What is the “Terrible Paradox” of FH?

The National Lipid Association hosted its 2016 Scientific Sessions from May 19-22 of this year and included sessions on familial hypercholesterolemia (FH). Now, in recognition of FH Awareness Day (September 24), we go back and highlight some of their key discussions.

One of the many presenters at this year’s event was Josh Knowles who, in addition to being an assistant professor of cardiovascular medicine at Stanford, is also a chief medical advisor for the FH Foundation. Dr. Knowles highlighted findings from a study on FH that, among other things, drew attention to the “terrible paradox” of the disease.

According to Knowles, doctors often don’t diagnose FH until later in life, usually following a heart attack or other significant coronary event. But symptoms of FH present very early in life, making such a wait for diagnosis completely unnecessary. In Knowles’ own words:

“If we can identify patients and treat them early enough, we can avoid most of the morbidity and mortality associated with this condition”

So, basically, if FH patients can get diagnosed early in life, they could avoid the heart attacks later in life that, in actuality, lead to their diagnoses. Friggin’ great.

60s eye roll planet of the apes are you kidding me FH
[Source: giphy.com]
What other tidbits did the good doctor have to drop?

When discussing the diagnostic process, he said what’s become common knowledge with FH: “We never find an individual with FH, we only find families with FH.” Oooh, so that’s what the “F” stands for. Thanks, Doc. (Sad, though, that each new diagnosis will essentially grow the patient pool exponentially.)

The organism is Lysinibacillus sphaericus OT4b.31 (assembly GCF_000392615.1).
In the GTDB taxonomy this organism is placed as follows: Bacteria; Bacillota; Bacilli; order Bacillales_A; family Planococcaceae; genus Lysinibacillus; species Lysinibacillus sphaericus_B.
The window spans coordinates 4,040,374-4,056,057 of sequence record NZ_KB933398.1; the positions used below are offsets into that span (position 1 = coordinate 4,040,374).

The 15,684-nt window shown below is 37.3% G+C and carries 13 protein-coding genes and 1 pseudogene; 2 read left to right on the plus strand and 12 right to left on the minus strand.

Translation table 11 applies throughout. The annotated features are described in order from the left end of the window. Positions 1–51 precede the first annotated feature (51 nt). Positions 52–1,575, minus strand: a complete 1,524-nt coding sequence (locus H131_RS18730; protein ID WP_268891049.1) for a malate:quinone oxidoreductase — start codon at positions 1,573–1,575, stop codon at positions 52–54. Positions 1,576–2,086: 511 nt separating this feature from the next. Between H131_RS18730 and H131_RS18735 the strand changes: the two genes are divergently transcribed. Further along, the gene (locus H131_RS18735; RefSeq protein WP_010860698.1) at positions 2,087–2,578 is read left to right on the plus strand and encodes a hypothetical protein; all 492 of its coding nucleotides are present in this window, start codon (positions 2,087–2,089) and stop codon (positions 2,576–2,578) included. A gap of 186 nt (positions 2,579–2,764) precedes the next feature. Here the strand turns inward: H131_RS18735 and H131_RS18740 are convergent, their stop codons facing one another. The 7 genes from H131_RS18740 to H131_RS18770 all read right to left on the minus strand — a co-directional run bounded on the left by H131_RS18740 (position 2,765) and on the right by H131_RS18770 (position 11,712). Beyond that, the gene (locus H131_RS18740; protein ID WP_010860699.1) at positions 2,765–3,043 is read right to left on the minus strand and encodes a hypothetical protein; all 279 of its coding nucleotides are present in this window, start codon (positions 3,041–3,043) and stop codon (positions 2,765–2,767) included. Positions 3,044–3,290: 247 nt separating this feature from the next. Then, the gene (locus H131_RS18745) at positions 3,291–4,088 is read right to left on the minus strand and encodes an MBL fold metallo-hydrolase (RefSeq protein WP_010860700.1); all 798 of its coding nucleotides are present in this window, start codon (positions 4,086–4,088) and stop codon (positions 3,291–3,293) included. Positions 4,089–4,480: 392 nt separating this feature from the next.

Knowles estimates that there are probably 1 million people in the US living with FH, but less than 1% of those have actually been diagnosed.

To help treat those with FH and learn from the experiences of others, Knowles also plugged the national FH patient registry, which currently has approximately 2,900 people with the condition enrolled. That’s not bad considering the registry wasn’t even a thing until two years ago.

Being able to track FH patients has revealed just how far we have to go in treating it. Take this, for example:

Despite the fact that some of the best clinics in the country are treating people living with and diagnosed with FH, their levels of LDL cholesterol are still not being optimally controlled. Those experiencing the best control (and “best” is a relative term here), usually require more than 1 treatment to achieve their results.

This data is actually eerily similar to what it was 30 years ago… people aren’t being diagnosed soon enough, diagnoses are the result of serious cardiac events, and once diagnosed they’re not getting the results they need from any individual treatment.

So yeah, FH community, we’ve got some progress to make.


When it comes to FH, what would you like to see improve? How can we get there? Let us know in the comments below!

James Ernest Cassady

James Ernest Cassady

Though "Ernest" is a family name that's been passed down for generations, James truly earned his middle moniker when, at the age of five, he told his mother that "laughing is stupid unless EVERYBODY is happy." Since then, the serious little bastard has been on a mission to highlight the world's shortcomings (and hopefully correct them). In addition to his volunteer work at hospitals and animal shelters, James also enjoys documentaries and the work of William Faulkner. He is originally from Oklahoma.

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